Tokyo is the capital of Japan. The city is constantly changing, as the local obsession with newness makes fashions fade fast and the latest technologies quickly obsolete. However, the hyper-urban cosmopolis does have a more traditional side that, although not immediately evident, is still there to charm travelers with its shrines, public baths and leafy parks. The city is also as important historically as it is in the pop-culture world. The imperial family is a source of pride and an institution, and residents mix traditional societal mores with cutting-edge inventions, art, fashion and music. The cultural side of Tokyo is famous for its numerous museums; theaters; festivals; internationally noted cuisine; and professional sports clubs, including baseball, football (or soccer), along with traditional Japanese pursuits like Sumo Wrestling. It’s also a city rich in music and theater.
Best Time to Visit
If you are planning a Travel to Japan then the late spring (March to May) and late autumn (September to November) are generally the best times to visit Japan, when there is little rainfall, skies are clear, and temperatures are mild.
Top Places to Visit in Tokyo
1.The Imperial Palace
The chief attraction of Tokyo’s Marunouchi district is the Imperial Palace with its beautiful 17th-century parks surrounded by walls and moats. Still in use by the Imperial family, the Imperial Palace stands on the site where, in 1457, the Feudal Lord Ota Dokan built the first fortress, the focal point from which the city of Tokyo (or Edo, as it was then) gradually spread. As famous as the palace is the Nijubashi Bridge leading to its interior, a structure that takes its name (“double bridge”) from its reflection in the water. Other notable features include the two-meter-thick wall surrounding the palace and its gates, one of which leads to the East Higashi-Gyoen Garden, one of the few areas open to the public (the main Palace Gardens are only open twice a year, on January 2nd and April 29th, when crowds flock here to catch sight of the Emperor). One fortress that can be visited is Edo Castle (Chiyoda Castle), built in 1457 and located in Tokyo’s Chiyoda district.
2. Asakusa District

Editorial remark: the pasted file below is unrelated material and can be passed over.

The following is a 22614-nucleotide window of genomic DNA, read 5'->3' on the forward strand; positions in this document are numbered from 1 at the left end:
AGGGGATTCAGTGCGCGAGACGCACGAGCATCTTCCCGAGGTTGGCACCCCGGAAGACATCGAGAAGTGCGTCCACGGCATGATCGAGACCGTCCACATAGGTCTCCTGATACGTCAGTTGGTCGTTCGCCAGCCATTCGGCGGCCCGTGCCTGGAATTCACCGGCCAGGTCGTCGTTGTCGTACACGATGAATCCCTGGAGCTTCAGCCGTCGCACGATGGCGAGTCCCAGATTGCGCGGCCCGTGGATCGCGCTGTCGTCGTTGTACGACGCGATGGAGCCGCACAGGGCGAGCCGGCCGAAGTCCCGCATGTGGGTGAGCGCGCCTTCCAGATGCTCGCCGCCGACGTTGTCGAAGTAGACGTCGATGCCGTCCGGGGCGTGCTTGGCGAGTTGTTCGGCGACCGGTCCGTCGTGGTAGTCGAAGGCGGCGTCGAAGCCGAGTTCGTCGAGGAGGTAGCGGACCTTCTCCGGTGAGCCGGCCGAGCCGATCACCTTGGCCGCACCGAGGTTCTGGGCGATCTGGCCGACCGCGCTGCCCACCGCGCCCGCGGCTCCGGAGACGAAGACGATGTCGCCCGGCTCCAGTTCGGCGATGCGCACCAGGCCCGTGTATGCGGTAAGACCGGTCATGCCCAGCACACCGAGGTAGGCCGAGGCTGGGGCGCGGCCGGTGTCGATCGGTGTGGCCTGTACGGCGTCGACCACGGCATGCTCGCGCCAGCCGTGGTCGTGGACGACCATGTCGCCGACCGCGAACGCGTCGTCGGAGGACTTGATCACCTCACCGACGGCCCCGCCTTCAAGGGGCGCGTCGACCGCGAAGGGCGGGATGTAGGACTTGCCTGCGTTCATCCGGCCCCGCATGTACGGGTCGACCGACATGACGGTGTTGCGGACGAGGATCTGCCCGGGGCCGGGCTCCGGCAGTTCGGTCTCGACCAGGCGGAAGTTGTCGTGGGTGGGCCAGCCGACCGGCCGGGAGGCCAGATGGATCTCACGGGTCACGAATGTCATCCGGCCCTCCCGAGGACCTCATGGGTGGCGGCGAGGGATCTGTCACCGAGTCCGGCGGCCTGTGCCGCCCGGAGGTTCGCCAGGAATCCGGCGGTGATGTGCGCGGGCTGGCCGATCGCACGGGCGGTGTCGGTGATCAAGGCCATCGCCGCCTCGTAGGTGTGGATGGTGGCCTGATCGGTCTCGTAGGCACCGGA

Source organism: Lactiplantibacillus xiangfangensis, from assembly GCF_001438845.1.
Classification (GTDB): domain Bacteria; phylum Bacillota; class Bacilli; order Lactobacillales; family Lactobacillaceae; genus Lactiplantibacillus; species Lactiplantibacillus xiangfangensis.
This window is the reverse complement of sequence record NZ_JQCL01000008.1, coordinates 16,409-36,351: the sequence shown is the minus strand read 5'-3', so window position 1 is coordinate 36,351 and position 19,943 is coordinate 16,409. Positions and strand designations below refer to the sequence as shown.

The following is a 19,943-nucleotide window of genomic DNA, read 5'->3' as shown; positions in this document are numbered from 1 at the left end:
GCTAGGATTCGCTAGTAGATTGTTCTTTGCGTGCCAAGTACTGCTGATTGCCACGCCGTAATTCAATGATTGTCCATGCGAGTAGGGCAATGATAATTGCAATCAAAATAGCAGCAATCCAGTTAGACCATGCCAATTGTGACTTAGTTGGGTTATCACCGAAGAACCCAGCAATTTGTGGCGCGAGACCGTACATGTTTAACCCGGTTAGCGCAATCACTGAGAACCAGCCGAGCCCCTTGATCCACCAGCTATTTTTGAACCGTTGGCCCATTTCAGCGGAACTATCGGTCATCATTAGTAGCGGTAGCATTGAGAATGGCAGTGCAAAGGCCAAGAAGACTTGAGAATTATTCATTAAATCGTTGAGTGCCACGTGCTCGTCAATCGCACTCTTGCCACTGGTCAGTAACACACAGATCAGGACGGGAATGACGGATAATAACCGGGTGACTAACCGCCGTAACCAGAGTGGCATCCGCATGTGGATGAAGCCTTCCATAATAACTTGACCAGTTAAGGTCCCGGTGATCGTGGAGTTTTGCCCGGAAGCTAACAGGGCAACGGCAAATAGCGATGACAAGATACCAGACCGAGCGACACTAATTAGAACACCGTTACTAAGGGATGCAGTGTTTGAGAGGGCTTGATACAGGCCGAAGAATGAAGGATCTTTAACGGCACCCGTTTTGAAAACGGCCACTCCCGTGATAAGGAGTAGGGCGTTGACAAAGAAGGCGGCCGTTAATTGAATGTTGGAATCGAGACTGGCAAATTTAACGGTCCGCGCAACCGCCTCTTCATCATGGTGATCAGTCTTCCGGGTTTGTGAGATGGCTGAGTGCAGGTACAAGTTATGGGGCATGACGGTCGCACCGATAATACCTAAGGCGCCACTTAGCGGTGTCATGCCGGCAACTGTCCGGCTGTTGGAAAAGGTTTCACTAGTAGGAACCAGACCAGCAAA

Asakusa district is a real highlight. The district is easily accessible by subway, but if you are not in a hurry, take the river cruise that lazily floats up the Sumida from Tokyo Bay’s Hinode pier. Once you arrive, check out the country’s first skyscraper, photo studio and cinema, then head to the Sensoji Temple. The small temple enshrines a golden statue of Kannon, the Buddhist goddess of mercy, and is located in the area’s most lively neighborhood.
3. Ginza District
Ginza is Tokyo’s busiest shopping area and is as iconic as Times Square in New York, and much older: it’s been the commercial center of the country for centuries, and is where five ancient roads connecting Japan’s major cities all met. Lined by exclusive shops and imposing palatial stores, the Ginza district is also fun to simply wander around or, better still, sit in one of its many tea and coffee shops or restaurants while watching the world rush past. At weekends, when everything is open, it’s a shopper’s paradise as traffic is barred, making it one of the world’s largest pedestrian zones.
4. National Museum of Nature and Science
In Tokyo’s Ueno Park, the superb National Museum of Nature and Science (Kokuritsu Kagaku Hakubutsukan) opened in 1871 and is one of the country’s oldest museums. Completely renovated and modernized, the museum houses a vast collection of materials related to natural history and science, including many fascinating interactive displays on space development, nuclear energy, and transportation, allowing visitors a unique insight into the latest scientific and technological advances.
5. Ueno Park and Zoo